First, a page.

David Amerland
Motivation in your Sunday Read

Motivation

When it comes to discussing why we do anything, we get into the world that’s split at the interface of our mind. Half of it exists outside our self and we call that extrinsic and half of it exists inside us and it’s called intrinsic. We apply the labels to the rewards we feel we get from our activities, but really that’s a reflection of the sum total of the drives we experience that make us do what we do.

Neuroscience is taking a deeper look at what truly motivates us. It’s encouraging because it breaks down complex behavior that we don’t really see, though we feel its effects, into a series of neurochemical actions and reactions which we begin to understand. This understanding is impacting the way we lead in life and business and it is changing the way we examine behavior.

The revelation that without neurochemicals our motivation dries out is forcing a radical rethink about human economic behavior, effort-related aspects of motivation and, of course, decision making.

All of this is a double-edge sword at present. When relatively simple neurochemical schemas are identified as the root source of the motivation that guides our behavior and dictates our choices the question that arises is at which point do we then interject and recognize the sovereignty of our own identity and will? This is better articulated perhaps as a question of agent and agency.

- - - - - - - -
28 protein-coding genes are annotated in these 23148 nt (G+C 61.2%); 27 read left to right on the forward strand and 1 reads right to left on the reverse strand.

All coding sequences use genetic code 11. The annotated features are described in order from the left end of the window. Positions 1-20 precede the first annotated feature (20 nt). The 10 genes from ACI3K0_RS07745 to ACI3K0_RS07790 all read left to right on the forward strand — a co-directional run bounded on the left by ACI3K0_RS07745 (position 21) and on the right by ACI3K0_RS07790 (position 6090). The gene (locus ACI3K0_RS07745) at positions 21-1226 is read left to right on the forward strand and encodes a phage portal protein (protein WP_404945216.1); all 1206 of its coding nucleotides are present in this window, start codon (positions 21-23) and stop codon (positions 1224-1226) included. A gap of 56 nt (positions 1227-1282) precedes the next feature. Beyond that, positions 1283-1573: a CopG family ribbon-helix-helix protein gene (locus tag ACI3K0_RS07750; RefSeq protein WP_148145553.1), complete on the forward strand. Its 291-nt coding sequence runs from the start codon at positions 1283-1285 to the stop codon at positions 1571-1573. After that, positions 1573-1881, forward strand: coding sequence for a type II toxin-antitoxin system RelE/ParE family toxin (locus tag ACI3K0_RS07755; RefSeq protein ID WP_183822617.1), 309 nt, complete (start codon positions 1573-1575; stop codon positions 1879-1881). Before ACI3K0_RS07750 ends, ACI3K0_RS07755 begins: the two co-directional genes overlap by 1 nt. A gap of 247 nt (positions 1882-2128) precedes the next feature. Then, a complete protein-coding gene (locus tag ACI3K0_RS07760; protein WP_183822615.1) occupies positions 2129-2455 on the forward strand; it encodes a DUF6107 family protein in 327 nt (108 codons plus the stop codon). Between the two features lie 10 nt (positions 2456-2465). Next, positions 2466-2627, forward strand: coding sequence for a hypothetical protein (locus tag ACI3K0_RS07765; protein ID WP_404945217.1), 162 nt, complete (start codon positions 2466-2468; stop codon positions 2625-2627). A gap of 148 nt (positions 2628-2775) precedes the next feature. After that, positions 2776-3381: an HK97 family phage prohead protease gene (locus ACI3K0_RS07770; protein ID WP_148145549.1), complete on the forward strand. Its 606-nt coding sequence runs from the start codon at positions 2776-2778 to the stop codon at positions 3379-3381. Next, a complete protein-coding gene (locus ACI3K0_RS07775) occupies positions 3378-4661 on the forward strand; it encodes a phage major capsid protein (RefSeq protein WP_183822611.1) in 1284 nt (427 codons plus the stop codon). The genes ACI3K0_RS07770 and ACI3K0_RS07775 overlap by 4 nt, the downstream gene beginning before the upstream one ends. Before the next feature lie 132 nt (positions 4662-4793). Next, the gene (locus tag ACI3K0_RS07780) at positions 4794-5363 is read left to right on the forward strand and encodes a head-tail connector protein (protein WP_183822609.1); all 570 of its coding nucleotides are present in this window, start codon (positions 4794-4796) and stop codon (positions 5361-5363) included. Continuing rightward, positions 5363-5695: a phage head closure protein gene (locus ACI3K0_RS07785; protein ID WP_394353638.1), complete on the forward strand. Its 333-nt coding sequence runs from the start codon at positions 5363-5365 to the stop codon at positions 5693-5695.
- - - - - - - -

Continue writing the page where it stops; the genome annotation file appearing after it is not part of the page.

It is a crucial piece of the puzzle of self. Understanding it allows to understand how seemingly inconsequential acts like a speech before a battle or a poster on a wall can change what we feel so radically that it affects what we perceive, which then determines what we do; which in turn delivers the outcomes we seek.

Motivation is something we all seek in regular doses. We seek outliers in our everyday life; people such as 75+ bodybuilding grandma, Ernestine Shepherd, and Dewey Bozella because they help us redefine the limitations of our own existence.

When people do the seemingly impossible we then find ourselves in that unique Muhammad Ali zone where “impossible is an opinion” bookended by the subtext: waiting to be proven wrong.

Neuroscience is showing us how the dots are joined between the external and internal world. Real life shows us that unless we step forward and do what others consider to be impossible it will only remain so.

In the regard we truly create our reality.

The ‘magic’ happens in how we choose to define just what kind of reality we truly want to create.

I know you’re expert decision-makers. Coffee is already made, waiting for you to reach out and fill a cup. There re croissants and donuts, cookies and chocolate and, this being summer in our hemisphere, some chocolate ice cream at least. Have an awesome Sunday, wherever you are.

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